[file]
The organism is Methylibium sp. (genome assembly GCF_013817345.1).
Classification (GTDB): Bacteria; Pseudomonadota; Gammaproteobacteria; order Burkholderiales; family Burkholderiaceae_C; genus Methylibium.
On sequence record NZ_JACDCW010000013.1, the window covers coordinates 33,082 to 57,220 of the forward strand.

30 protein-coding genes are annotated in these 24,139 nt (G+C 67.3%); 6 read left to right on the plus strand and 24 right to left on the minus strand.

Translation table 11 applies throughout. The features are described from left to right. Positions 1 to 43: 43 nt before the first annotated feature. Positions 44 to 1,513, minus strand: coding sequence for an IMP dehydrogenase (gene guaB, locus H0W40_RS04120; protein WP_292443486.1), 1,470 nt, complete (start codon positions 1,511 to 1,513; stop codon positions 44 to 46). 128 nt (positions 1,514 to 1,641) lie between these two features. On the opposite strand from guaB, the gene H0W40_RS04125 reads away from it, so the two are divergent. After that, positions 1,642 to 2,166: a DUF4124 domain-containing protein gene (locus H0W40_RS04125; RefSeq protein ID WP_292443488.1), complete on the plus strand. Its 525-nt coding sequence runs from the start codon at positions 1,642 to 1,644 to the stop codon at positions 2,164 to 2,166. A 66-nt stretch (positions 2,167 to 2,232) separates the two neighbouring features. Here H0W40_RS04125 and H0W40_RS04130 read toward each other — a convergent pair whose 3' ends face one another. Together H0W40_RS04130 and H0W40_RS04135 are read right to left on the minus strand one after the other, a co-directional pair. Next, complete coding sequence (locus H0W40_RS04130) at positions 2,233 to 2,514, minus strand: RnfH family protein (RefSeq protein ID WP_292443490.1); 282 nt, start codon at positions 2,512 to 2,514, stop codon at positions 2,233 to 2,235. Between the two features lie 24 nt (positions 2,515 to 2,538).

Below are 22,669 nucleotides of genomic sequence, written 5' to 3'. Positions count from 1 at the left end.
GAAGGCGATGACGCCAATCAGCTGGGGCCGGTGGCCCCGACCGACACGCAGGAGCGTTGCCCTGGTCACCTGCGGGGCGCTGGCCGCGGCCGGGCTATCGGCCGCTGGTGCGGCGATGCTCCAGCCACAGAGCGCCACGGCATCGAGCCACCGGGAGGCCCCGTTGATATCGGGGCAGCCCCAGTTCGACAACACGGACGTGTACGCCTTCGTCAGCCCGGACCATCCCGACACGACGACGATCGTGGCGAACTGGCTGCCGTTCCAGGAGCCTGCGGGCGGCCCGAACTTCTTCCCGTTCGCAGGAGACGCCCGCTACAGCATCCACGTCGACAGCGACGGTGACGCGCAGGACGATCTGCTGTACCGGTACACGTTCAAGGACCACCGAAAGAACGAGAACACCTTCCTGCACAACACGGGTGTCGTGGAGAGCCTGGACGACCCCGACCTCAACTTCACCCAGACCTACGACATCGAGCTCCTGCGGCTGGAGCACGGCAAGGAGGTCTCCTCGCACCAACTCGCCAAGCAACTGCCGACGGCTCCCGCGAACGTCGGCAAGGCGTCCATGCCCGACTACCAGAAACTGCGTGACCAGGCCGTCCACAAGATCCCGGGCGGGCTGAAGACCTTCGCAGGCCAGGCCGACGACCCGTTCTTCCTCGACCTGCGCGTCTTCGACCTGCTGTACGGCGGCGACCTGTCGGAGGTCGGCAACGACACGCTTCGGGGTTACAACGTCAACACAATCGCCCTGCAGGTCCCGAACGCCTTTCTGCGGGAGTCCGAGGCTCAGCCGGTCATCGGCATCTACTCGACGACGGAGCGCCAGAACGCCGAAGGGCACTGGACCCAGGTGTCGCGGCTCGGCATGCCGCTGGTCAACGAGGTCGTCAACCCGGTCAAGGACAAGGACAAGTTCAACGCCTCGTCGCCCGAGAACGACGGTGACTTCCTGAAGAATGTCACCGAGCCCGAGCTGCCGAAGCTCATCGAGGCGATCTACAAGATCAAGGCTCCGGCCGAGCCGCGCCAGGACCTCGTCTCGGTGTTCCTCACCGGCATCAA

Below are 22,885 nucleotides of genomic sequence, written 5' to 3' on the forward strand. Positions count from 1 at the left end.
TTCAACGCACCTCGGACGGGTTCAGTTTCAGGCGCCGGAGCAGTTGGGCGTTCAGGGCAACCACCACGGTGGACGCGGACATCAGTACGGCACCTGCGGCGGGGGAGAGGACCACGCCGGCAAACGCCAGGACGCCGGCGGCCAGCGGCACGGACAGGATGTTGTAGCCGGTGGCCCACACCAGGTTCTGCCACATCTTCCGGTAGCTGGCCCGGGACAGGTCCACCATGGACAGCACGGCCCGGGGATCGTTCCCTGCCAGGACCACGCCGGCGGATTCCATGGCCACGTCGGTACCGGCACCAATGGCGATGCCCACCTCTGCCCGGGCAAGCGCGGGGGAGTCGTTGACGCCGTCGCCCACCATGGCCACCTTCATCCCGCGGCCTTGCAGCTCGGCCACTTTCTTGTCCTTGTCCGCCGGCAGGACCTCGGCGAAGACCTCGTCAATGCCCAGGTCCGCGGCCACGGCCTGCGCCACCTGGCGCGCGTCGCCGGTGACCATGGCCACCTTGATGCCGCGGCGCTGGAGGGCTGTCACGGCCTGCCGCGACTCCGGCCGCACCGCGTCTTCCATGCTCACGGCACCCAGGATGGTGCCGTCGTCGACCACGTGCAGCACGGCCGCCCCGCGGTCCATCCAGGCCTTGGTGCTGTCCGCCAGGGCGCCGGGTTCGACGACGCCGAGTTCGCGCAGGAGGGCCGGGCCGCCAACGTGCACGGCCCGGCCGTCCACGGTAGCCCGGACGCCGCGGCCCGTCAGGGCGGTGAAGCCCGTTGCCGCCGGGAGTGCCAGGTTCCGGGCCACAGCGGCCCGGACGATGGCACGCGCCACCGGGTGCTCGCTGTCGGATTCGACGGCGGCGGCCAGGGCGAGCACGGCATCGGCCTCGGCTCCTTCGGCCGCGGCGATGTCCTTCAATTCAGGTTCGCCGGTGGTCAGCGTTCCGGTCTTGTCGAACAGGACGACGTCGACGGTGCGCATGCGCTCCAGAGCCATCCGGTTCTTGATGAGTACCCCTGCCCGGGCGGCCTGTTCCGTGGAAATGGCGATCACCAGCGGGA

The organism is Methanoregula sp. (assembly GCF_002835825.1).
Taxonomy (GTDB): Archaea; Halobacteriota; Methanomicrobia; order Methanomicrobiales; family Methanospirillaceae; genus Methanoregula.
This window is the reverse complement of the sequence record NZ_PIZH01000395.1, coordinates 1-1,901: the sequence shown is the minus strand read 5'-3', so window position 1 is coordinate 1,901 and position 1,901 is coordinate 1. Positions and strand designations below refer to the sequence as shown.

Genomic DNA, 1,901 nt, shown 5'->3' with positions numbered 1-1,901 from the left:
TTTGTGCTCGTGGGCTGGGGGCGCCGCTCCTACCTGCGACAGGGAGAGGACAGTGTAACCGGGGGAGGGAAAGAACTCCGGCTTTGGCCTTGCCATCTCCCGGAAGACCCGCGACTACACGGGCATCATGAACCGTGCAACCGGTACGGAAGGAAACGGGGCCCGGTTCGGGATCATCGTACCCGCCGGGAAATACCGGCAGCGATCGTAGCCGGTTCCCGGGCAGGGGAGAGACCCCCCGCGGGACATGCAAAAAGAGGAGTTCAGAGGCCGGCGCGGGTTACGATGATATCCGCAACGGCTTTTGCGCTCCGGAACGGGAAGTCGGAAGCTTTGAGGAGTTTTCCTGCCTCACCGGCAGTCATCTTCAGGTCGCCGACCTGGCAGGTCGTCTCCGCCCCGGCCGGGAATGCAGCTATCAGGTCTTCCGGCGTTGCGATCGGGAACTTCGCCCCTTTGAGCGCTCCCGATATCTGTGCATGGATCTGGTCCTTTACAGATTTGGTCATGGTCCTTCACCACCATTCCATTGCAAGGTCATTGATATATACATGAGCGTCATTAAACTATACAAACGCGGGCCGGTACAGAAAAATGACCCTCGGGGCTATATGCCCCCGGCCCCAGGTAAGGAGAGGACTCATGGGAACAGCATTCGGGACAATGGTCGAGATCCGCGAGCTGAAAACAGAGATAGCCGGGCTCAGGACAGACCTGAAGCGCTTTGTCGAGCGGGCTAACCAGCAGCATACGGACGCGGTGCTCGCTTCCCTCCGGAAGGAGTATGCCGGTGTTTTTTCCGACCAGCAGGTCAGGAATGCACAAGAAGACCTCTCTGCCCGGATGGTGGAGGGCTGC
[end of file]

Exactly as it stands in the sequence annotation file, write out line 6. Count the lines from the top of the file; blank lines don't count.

Below are 22,669 nucleotides of genomic sequence, written 5' to 3'. Positions count from 1 at the left end.